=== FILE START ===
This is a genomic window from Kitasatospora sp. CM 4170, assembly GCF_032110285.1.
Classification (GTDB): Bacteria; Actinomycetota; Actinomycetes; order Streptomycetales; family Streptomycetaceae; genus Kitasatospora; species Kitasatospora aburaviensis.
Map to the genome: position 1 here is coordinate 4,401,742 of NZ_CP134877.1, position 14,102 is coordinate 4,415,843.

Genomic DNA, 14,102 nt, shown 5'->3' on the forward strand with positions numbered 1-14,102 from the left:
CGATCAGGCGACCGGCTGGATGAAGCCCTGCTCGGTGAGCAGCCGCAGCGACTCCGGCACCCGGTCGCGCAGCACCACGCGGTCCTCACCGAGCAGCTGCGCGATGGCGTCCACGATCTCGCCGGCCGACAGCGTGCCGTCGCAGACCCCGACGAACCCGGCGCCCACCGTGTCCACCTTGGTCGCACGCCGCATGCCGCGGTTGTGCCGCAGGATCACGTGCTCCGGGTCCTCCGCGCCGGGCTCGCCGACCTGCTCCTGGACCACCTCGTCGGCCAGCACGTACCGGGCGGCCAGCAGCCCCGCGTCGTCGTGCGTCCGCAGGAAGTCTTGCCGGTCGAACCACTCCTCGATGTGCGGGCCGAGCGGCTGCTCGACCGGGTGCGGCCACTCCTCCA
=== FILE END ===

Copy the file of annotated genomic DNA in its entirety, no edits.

This is a genomic window from Kitasatospora sp. CM 4170, assembly GCF_032110285.1.
Classification (GTDB): Bacteria; Actinomycetota; Actinomycetes; order Streptomycetales; family Streptomycetaceae; genus Kitasatospora; species Kitasatospora aburaviensis.
Map to the genome: position 1 here is coordinate 4,401,742 of NZ_CP134877.1, position 14,102 is coordinate 4,415,843.

Genomic DNA, 14,102 nt, shown 5'->3' on the forward strand with positions numbered 1-14,102 from the left:
CGATCAGGCGACCGGCTGGATGAAGCCCTGCTCGGTGAGCAGCCGCAGCGACTCCGGCACCCGGTCGCGCAGCACCACGCGGTCCTCACCGAGCAGCTGCGCGATGGCGTCCACGATCTCGCCGGCCGACAGCGTGCCGTCGCAGACCCCGACGAACCCGGCGCCCACCGTGTCCACCTTGGTCGCACGCCGCATGCCGCGGTTGTGCCGCAGGATCACGTGCTCCGGGTCCTCCGCGCCGGGCTCGCCGACCTGCTCCTGGACCACCTCGTCGGCCAGCACGTACCGGGCGGCCAGCAGCCCCGCGTCGTCGTGCGTCCGCAGGAAGTCTTGCCGGTCGAACCACTCCTCGATGTGCGGGCCGAGCGGCTGCTCGACCGGGTGCGGCCACTCCTCCA